Not half-bad Greek food. One of the few places to get a good Greek salad with the blocks of feta and not just crumbled stuff. The juvetsis and the stifado are quite tasty. Some of the appetizers have been hit or miss.
Great place for brunch, though weirdly, the only style of egg they serve is hardboiled. I guess it's because it's meant to imitate the picnic style of eating (before the invention of Tupperware, I take it). At any rate, the food here is overall quite good (my main complaint is of the quiche -- the crust is too sweet), though the service is often forgetful.
There are two sections to this restaurant: a fancier dining area and a more casual dining area. I have only been in the casual dining area, where they serve very competently done pizzas and pastas (the fancier side serves the osso buccos and such). This is considered THE place to go for Neopolitan style pizzas. The other items on the menu are also very reliable options. Even in the casual dining area, this restaurant is a bit more expensive on average than the others listed here.
Very cute French-style bistro, with decent food for decent prices. The food has overall been reliable. The atmosphere is casual but pleasant. The downside is that the service can sometimes be scattered, where they bring out dishes in a strange order or they bring everything at once and crowd the table.
I'm sure I'll think of others to add to this list, but this is it for now.
Hi Juniper! Thanks so much for this list. It's great to have recommendations from a fellow Torontonian.
I live in The Hague and I wish I could give a comparable list but unfortunately, there hasn't been much to write about. Because of demand (low demand - eating out isn't huge in Dutch culture, nor is is trying new foods) and supply (stagnant incoming immigration), ethnic food of all sorts (other than Turkish/Moroccan) is expensive and of low quality, when compared to what's on offer back home. And don't get me started on Dutch/European restaurants in The NL...
There is one exception: Ming Dynasty, near Central Station serves decent (even by downtown Toronto standards) Cantonese fare, at moderate prices. I recommend in particular the Egg Tofu with Asparagus and Seafood in Egg Whites, and the fresh steamed oysters with ginger/green onion/garlic and vermicelli.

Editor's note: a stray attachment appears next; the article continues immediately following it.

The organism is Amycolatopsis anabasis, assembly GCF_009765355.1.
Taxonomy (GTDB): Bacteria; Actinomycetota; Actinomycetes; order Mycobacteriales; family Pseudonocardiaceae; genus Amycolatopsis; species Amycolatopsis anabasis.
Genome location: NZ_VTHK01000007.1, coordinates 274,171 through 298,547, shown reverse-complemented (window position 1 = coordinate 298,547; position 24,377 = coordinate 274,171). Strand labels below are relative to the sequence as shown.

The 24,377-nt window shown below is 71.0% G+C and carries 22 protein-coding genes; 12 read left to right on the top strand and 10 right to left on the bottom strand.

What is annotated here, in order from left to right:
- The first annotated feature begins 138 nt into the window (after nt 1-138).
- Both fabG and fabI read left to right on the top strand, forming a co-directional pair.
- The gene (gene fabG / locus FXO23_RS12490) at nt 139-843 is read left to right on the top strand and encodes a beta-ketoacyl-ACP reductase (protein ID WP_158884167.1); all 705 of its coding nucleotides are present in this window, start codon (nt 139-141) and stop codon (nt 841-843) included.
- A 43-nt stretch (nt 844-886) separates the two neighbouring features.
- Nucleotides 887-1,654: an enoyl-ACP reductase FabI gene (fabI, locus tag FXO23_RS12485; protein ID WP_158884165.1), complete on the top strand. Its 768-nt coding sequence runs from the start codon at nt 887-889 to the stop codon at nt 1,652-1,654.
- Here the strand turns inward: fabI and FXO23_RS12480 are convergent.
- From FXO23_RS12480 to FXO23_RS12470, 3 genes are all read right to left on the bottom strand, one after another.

I'll have to go check out your recommendations in Rotterdam, which is so near by. Thanks again for the detailed post!
Thanks for the recommendation in The Hague. I'll see if I have a chance to check it out the next time I'm there visiting friends. You may want to check out Brasserie Buitenhof, which serves fairly decent food they try to source from organic or local producers. They have a set menu format where 3 courses go for Eur 22,50. The blanquette de veau and the roasted chicken are pretty good. According to dinner guests I've hosted there, the seafood pot pie is a no-go. Haven't tried the rest of the menu, though.
Warning that none of the places I recommended in my post are worth traveling for. They are just places that I have found where they serve what resembles food and not deep fried mystery meats, mayonnaise drenched something or other, or bland renditions of what would otherwise be lively cuisines and cooking styles.
Wow! Big thank you for this list!
I'm staying here for three months and this is my third week here. I'm getting slightly disappointed with the food scene, after having lived in Barcelona and Paris. I know we can't compare so I'm looking at the bright side and appreciating Rotterdam for what it offers.
Just one question (and I'm trying my luck here): Am looking for great breads that I can take away (like a decent baguette close to the French standard if possible) - would you, or anyone have any recommendation?
I'd like to add De Bazar on the Witte de Withstraat.
Great North African and Middle Eastern style food, not expensive, and a very nice hotel aswell.
One of my favourite places to have dinner in Rotterdam, though I guess I should add it's not a very quiet place; there's a lot of talking & music. If you're ok with that, then you should definitely try their food ;-)
I will have to respectfully disagree with you on de Bazar. I have extensive experience with Middle Eastern and North African foods and aside from the lively atmosphere and the huge portions, I can't say I really enjoy the food. The food is usually too salty and lacks the complexity of flavours inherent in good Middle Eastern cuisine. The closest I have come to decent Middle Eastern food is Tehran (Schiekade 135) for Persian. The appetizers are good (the kesh-ke bademjaan is pleasantly smokey), many of the stews are nicely done, and the various polos are also quite good. My complaint about this place is that they never seem to have fesenjoon, which they insist on putting on the menu (hint: if you never have it, take it off the menu!!).
Great list! I find myself in rotterdam once in a while for the film festival (a great use of a grey city) and appreciate the work you've done to prep this list.
There used to be a great Indonesia cafeteria around corner from De Doelen inside mall adjacent to Hotel Casino. Still there? Still good?